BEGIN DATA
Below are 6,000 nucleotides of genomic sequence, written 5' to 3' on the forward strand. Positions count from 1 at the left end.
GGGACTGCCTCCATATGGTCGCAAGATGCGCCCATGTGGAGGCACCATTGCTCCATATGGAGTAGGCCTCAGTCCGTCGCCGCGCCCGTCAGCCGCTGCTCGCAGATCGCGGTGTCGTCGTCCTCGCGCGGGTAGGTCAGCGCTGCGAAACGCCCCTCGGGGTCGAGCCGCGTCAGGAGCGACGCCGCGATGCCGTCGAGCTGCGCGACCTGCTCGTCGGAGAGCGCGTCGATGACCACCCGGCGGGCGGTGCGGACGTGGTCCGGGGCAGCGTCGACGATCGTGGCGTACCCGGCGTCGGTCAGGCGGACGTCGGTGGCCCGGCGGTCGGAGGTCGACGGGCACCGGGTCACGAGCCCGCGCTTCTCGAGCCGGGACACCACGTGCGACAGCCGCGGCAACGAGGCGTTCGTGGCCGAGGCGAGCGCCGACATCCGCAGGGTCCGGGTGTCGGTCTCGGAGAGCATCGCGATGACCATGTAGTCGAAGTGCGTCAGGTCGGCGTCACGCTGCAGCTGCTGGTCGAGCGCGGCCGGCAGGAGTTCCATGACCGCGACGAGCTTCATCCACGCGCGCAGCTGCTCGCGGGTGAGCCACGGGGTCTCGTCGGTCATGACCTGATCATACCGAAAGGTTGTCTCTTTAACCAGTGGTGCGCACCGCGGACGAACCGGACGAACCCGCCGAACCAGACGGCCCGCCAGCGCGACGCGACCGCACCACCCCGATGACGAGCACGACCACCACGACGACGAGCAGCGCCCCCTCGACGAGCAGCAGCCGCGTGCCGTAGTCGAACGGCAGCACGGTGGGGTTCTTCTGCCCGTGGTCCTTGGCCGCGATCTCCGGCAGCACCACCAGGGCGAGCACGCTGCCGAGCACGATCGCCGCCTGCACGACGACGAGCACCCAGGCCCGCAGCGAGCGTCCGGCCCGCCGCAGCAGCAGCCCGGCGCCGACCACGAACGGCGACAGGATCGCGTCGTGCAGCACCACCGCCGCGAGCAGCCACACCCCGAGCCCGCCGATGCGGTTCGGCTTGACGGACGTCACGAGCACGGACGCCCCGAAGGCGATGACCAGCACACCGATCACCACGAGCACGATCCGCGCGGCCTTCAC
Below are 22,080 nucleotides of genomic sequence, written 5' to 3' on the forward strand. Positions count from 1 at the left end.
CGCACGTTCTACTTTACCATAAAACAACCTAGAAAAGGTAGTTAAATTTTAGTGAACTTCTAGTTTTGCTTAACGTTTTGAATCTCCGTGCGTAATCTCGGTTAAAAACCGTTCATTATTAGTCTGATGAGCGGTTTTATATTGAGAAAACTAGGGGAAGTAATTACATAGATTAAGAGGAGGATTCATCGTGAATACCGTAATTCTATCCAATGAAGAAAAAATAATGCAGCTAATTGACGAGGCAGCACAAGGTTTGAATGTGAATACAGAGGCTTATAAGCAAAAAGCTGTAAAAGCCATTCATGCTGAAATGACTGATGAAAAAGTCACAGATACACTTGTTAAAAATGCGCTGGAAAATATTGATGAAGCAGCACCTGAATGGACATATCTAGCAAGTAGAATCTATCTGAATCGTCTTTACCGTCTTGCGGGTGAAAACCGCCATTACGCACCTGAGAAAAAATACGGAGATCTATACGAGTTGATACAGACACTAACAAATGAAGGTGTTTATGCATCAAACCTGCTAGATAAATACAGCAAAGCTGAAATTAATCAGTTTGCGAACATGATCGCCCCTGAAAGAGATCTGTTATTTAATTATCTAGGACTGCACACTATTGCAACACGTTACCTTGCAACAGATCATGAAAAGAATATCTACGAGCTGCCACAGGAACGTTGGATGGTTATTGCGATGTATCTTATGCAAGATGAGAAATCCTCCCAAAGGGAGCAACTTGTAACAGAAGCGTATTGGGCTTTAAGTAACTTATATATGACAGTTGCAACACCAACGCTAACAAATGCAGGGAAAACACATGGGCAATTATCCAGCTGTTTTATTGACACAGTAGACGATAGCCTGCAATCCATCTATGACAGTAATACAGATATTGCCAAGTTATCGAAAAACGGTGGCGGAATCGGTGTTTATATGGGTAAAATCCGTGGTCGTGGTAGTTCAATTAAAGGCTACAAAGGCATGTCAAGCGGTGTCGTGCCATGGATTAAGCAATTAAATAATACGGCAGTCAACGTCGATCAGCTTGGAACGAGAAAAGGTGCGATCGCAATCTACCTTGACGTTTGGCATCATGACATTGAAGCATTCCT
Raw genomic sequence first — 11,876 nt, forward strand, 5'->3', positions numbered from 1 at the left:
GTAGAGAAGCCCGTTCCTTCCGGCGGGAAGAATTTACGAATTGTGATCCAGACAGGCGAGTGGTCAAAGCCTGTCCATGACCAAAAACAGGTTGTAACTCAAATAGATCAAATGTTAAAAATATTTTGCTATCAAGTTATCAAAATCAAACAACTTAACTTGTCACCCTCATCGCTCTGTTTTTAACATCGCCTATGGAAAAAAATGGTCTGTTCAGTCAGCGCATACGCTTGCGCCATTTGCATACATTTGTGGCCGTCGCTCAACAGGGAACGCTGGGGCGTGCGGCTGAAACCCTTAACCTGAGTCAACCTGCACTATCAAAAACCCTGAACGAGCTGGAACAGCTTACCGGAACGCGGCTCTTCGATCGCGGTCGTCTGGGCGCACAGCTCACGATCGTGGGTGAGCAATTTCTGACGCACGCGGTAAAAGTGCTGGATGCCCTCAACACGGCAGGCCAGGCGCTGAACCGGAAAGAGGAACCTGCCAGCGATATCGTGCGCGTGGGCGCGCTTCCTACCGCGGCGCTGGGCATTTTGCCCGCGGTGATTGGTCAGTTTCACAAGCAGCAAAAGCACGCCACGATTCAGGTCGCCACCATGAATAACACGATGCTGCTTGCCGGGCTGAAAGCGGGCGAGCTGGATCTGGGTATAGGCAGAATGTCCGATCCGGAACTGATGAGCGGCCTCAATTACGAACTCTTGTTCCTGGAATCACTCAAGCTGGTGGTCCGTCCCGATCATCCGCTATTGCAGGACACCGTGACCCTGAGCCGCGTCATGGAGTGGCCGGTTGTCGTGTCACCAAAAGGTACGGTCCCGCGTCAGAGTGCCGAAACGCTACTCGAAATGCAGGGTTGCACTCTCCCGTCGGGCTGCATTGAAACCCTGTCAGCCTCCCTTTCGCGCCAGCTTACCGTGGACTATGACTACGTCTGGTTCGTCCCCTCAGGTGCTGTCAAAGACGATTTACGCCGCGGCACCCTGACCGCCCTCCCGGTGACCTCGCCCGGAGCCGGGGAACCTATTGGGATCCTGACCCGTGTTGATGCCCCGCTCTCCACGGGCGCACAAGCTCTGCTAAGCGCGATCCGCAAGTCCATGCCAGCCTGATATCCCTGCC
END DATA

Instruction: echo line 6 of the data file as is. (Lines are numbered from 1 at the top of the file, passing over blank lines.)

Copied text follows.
GTAGAGAAGCCCGTTCCTTCCGGCGGGAAGAATTTACGAATTGTGATCCAGACAGGCGAGTGGTCAAAGCCTGTCCATGACCAAAAACAGGTTGTAACTCAAATAGATCAAATGTTAAAAATATTTTGCTATCAAGTTATCAAAATCAAACAACTTAACTTGTCACCCTCATCGCTCTGTTTTTAACATCGCCTATGGAAAAAAATGGTCTGTTCAGTCAGCGCATACGCTTGCGCCATTTGCATACATTTGTGGCCGTCGCTCAACAGGGAACGCTGGGGCGTGCGGCTGAAACCCTTAACCTGAGTCAACCTGCACTATCAAAAACCCTGAACGAGCTGGAACAGCTTACCGGAACGCGGCTCTTCGATCGCGGTCGTCTGGGCGCACAGCTCACGATCGTGGGTGAGCAATTTCTGACGCACGCGGTAAAAGTGCTGGATGCCCTCAACACGGCAGGCCAGGCGCTGAACCGGAAAGAGGAACCTGCCAGCGATATCGTGCGCGTGGGCGCGCTTCCTACCGCGGCGCTGGGCATTTTGCCCGCGGTGATTGGTCAGTTTCACAAGCAGCAAAAGCACGCCACGATTCAGGTCGCCACCATGAATAACACGATGCTGCTTGCCGGGCTGAAAGCGGGCGAGCTGGATCTGGGTATAGGCAGAATGTCCGATCCGGAACTGATGAGCGGCCTCAATTACGAACTCTTGTTCCTGGAATCACTCAAGCTGGTGGTCCGTCCCGATCATCCGCTATTGCAGGACACCGTGACCCTGAGCCGCGTCATGGAGTGGCCGGTTGTCGTGTCACCAAAAGGTACGGTCCCGCGTCAGAGTGCCGAAACGCTACTCGAAATGCAGGGTTGCACTCTCCCGTCGGGCTGCATTGAAACCCTGTCAGCCTCCCTTTCGCGCCAGCTTACCGTGGACTATGACTACGTCTGGTTCGTCCCCTCAGGTGCTGTCAAAGACGATTTACGCCGCGGCACCCTGACCGCCCTCCCGGTGACCTCGCCCGGAGCCGGGGAACCTATTGGGATCCTGACCCGTGTTGATGCCCCGCTCTCCACGGGCGCACAAGCTCTGCTAAGCGCGATCCGCAAGTCCATGCCAGCCTGATATCCCTGCC